Prisons to face structural changes

Cliff Soloway, Contributing Writer

This is an opinion article and does not necessarily reflect the views of The Tulane Hullabaloo.

On Aug. 18, Deputy Attorney General Sally Yates released a memo that called for reduced reliance on private prisons within the Department of Justice. The decision followed a recent report by the Office of the Inspector General discussing a range of inadequacies and an investigatory series published in “The Nation” revealing a pattern of inmate deaths resulting from underfunded medical care.

This seemingly forthright move against corporate prisons initially might incite hope in its rejection of the incarceration industry, but there are several issues that should caution against unbridled optimism.

Corporate prisons are corrosive because they are part of an industry with a vested interest in imprisoning more people for longer. They must maintain their source of raw material, individuals convicted of crimes, without necessarily remaining true to the pretense of providing a service to the American people.

In her book “Are Prisons Obsolete?” Angela Y. Davis, prison activist and professor of feminist studies at the University of California-Santa Cruz, points out the role of corporations in incarceration.

“Corporations producing all kinds of goods — from buildings to electronic devices and hygiene products — and providing all kinds of services—from meals to therapy and healthcare — are now directly involved in the punishment business,” Davis said in her book. As a result, incarceration rates have risen above the crime rates with which they should theoretically correlate directly.

Between 1991 and 2010, the rate of imprisonment continued to increase while crime rates were on the decline. 

According to Bruce Reilly, deputy director of the New Orleans Voice Of The Ex-Offender, rates of incarceration rose so steadily because politicians wished to keep unemployment rates low; conveniently, incarcerated persons are not considered in traditional calculations of unemployment.

Since Deputy Attorney General Yates stipulated that no private contracts be renewed once they run out, her memo is only nominally a break from the private prison industry. Reilly, however, emphasizes that no contracts immediately expired and points out that the next deputy attorney general may choose to renew the contracts that do not run out for five years anyway.

The announcement only affects the 13 private institutions operating under the Bureau of Prisons, currently housing a total of 22,164 inmates. This leaves more than 100,000 inmates trapped in private prisons. Reilly also points out that any federal action, no matter how broad, will only affect federal prisons. States maintain control over their criminal justice systems and their prisons are independent of any legislation coming from Washington, D.C.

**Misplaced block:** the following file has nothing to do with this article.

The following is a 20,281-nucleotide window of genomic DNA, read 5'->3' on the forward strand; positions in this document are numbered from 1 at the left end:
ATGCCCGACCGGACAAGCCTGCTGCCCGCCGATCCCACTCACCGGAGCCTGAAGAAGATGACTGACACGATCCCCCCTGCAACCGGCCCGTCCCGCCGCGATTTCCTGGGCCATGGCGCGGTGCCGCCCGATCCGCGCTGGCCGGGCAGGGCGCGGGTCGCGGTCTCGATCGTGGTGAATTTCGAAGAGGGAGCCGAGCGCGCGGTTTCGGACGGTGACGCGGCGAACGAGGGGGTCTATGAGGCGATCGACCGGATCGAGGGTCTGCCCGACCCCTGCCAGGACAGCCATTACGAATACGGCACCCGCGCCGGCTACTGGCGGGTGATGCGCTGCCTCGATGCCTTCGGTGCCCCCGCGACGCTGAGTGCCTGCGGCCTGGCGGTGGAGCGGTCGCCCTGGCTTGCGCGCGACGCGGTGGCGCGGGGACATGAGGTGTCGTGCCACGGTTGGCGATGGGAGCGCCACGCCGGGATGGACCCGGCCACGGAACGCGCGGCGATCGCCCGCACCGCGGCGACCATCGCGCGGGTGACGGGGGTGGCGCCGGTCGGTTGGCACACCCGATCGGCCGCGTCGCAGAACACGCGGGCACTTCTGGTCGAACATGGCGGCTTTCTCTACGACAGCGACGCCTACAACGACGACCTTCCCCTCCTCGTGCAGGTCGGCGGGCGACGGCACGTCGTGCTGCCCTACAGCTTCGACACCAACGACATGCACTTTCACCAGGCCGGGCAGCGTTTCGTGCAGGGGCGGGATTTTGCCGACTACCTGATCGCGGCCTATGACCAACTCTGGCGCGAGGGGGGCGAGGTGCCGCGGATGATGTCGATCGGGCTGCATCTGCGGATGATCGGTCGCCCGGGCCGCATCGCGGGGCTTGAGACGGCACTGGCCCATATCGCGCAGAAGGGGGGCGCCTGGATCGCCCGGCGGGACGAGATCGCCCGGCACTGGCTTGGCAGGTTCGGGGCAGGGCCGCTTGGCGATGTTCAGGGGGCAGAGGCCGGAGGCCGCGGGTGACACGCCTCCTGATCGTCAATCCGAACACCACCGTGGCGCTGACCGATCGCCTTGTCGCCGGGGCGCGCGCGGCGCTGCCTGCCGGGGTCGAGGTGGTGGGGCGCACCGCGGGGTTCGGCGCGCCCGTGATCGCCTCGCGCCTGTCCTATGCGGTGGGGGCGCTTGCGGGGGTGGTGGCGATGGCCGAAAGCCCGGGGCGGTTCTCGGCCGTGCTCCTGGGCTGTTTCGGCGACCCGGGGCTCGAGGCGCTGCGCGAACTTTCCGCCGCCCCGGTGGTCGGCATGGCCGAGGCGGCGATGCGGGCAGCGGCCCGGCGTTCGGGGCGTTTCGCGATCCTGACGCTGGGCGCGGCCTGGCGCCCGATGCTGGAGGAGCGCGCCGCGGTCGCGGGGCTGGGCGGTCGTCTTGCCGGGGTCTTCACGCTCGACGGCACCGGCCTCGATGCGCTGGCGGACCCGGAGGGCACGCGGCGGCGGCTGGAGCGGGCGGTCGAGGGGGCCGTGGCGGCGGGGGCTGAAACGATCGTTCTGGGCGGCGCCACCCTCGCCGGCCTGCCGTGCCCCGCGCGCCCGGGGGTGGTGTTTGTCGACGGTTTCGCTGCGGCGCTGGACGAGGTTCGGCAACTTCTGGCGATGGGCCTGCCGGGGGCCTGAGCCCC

Even if the federal memo were to be immediate and far-reaching, it fails to address the central issue at the core of the private prison industry. The DOJ decided to cut off ties with private prisons because the facilities failed to maintain the lives and rights of inmates, not because privatized punishment in general creates a perverse incentive for needlessly harsh penalties and superfluous arrests.

The “prison-industrial complex” will not be uprooted until the nation recognizes this fact.

“We value our partners, and we will continue to work with them,” the Corrections Corporation of America said in an official response to the DOJ’s memo. “In fact, this spring we won a re-bid of a Federal Bureau of Prisons contract for these critical services. It’s important to note that last week’s announcement relates only to Bureau of Prisons correctional facilities, which make up seven percent of our business.”

This response serves to prove that the prison industry is in no danger. 

Without a trace of irony, the company moved on from its accusations of borderline human rights violations to assurances that it will make money no matter what anyone says.

If the abolition of private prisons is a national goal, the DOJ announcement may be the beginning, but it is not an end. Addressing the profit motive behind incarceration will require a movement, not a memo.

Cliff is a freshman at Newcomb-Tulane College. He can be reached at [email protected]